We used slightly different threshold for learning path rules vs. constant rules, resulting in the following two command line calls of AMIE. We aggregated the results into one file. Note that rule files of AMIE contain several lines of a header section and at the end some lines that specify the runtime. These lines need to be removed when joining rule files such that the file only contains lines that represent rules.
java -XX:-UseGCOverheadLimit -Xmx4g -jar amie_plus.jar -maxad 4 -minhc 0.0 -mins 0 -minis 0 wordnet-mlj12-train.txt > p1_p2_p3.txt java -XX:-UseGCOverheadLimit -Xmx4g -jar amie_plus.jar -fconst -mins 0 -minis 0 wordnet-mlj12-train.txt > c1_c2.txt
The same holds for FB15k and FB15k-237, with a more efficient parameter setting.
java -XX:-UseGCOverheadLimit -Xmx4g -jar amie_plus.jar -minhc 0.0 -mins 0 -minis 0 freebase_mtr100_mte100-train.txt > p1_p2.txt java -XX:-UseGCOverheadLimit -Xmx4g -jar amie_plus.jar -fconst -maxad 2 -mins 0 -minis 0 freebase_mtr100_mte100-train.txt > c1.txt
We apply the learned rules to create a ranking. Since AMIE supports different rules that are serialized in another format than the RuleN rules, different code needs to be used to apply them. It is available here and uses the standard confidence of the mined rules (not AMIE's special PCA confidence) to make predictions.
The following command line code shows how to create the ranking predictions for WN18.
java -jar ApplyAMIERules.jar p3_c2.txt wordnet-mlj12-train.txt wordnet-mlj12-test.txt wordnet-mlj12-valid.txt pred_test.txt
The parameters are the path to rule file, training, test, and validation datasets and the path to the file where the rankings are to be stored. The top 50 rankings are generated (just rankings, without confidences).
For running RESCAL, TransE, or HolE, we have to refer to the descriptions available in the papers we cited.
We still have to present the best parameters found during hyperparameter search here.
We detected the existence of the WN18RR dataset too late to add the results for this dataset in the paper. Here we present some interesting results related to this dataset, which has been described in . First we analyzed the partition to problem classes in the same way as we did for the other three datasets.
As we can see in the figure, the mostly trivial equivalence testcases have been supressed. However, even though the authors were motivated by the procedure that was applied to go from FB15 to FB15-237, the symmetry testcases have not been supressed. Overall, it seems that the dataset is modified in a more cautios way, which might also avoid the problems we mentioned w.r.t FB15-237. We have used this partitioning to compute the hits@1 and hits@10 on a finegrained level, which are presented in the following table.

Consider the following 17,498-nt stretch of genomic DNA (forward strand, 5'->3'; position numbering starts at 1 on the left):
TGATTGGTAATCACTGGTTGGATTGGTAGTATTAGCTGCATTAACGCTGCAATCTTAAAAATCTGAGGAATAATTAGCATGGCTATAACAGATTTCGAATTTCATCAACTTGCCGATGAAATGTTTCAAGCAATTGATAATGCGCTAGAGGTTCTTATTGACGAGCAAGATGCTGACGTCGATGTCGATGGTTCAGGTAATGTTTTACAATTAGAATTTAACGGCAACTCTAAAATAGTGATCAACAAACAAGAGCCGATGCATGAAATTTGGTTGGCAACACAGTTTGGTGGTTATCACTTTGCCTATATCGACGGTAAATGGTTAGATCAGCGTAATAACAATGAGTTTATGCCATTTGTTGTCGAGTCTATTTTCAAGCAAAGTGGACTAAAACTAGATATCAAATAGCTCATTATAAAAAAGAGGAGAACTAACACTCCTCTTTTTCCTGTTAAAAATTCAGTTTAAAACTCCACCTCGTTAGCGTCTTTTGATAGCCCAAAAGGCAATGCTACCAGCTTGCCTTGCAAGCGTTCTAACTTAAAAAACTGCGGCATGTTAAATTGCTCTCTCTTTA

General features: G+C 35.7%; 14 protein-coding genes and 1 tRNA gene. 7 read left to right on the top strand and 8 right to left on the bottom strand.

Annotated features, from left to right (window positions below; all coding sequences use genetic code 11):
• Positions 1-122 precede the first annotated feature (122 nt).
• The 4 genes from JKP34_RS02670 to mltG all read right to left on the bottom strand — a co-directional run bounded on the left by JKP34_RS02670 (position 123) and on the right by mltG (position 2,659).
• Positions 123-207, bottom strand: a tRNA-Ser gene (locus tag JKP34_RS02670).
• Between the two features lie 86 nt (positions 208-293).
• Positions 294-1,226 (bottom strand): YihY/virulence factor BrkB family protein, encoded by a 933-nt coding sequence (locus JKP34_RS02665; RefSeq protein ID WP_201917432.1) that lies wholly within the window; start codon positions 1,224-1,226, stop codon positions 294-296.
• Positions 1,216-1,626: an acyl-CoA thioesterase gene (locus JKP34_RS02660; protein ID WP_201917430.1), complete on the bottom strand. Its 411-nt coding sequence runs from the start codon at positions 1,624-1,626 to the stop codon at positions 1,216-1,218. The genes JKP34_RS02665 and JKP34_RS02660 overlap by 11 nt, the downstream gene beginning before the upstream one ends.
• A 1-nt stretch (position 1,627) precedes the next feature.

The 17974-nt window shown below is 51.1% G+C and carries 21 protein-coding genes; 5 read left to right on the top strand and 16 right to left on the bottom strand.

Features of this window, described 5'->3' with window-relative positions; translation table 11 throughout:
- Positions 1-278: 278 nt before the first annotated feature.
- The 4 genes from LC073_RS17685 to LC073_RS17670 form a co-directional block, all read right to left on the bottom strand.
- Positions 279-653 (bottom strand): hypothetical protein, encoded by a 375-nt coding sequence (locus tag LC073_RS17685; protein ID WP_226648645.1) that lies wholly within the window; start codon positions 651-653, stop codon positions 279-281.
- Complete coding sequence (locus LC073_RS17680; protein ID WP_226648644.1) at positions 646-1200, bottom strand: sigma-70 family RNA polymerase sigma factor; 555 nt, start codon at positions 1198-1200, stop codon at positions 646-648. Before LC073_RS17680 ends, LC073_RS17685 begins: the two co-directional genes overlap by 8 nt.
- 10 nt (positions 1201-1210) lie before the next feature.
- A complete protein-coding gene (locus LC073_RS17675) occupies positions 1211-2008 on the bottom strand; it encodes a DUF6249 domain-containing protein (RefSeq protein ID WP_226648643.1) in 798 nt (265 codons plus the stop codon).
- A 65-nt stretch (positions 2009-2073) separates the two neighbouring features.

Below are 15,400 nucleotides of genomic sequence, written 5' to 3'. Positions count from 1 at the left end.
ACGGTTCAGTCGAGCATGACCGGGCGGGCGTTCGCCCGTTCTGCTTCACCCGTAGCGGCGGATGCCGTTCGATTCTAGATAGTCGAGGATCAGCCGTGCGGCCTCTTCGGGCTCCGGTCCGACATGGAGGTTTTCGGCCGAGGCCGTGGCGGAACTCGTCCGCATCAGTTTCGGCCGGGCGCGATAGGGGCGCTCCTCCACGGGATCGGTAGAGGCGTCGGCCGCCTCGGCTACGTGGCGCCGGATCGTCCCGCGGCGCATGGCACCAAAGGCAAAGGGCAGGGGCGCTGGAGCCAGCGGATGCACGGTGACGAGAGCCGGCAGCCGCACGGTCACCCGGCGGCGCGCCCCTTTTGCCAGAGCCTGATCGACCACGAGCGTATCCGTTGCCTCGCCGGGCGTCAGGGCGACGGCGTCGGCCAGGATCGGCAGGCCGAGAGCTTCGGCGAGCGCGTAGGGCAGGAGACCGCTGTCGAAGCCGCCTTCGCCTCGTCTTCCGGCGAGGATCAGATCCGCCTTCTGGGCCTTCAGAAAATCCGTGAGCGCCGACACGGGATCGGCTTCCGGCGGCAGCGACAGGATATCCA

The results for the symmetry testcases are exactly as we expect them from the results we obtained on the other datasets. Bothe AMIE and RuleN clearly outperform the other methods. Morever, RuleN performs also significantly better than the other systems on the testcases annotated as Uncovered. We investigated this closer and found out that the majority of the correct hits is generated by path rules of length 3.
Note also that the top results reported in  for Wn18RR, where the dataset has been proposed, are 0.48, 0.49 and 0.51 in terms of hits@10, where RuleN has a score of 0.536.
In the context of analysing the WN18RR results, we realized that we missed to explain how RuleN works with cycles in body instantiations. Whenever a subpath in a path rule results in a cycle this is not counted as a valid instantiation when computing the confidence of the rule. The following rule is an example, where this makes a difference:
wife(x1,x2) & husband(b,c) & father(c,d) => father(a,d)
Without the cycle constraint this rule would have a confidence of 1.0.
If you have any questions or encounter problems in running the code, please contact email@example.com.
 Christian Meilicke, Manuel Fink, Yanjie Wang, Daniel Ruffinelli, Rainer Gemulla, Heiner Stuckenschmidt: Fine-grained Evaluation of Rule- and Embedding-based Systems for Knowledge Graph Completion. Submitted to the ISWC 2018. Link to the paper
 Dettmers, T., Minervini, P., Stenetorp, P., Riedel, S.: Convolutional 2d knowledge graph embeddings. CoRR abs/1707.01476 (2017), http://arxiv.org/abs/1707.01476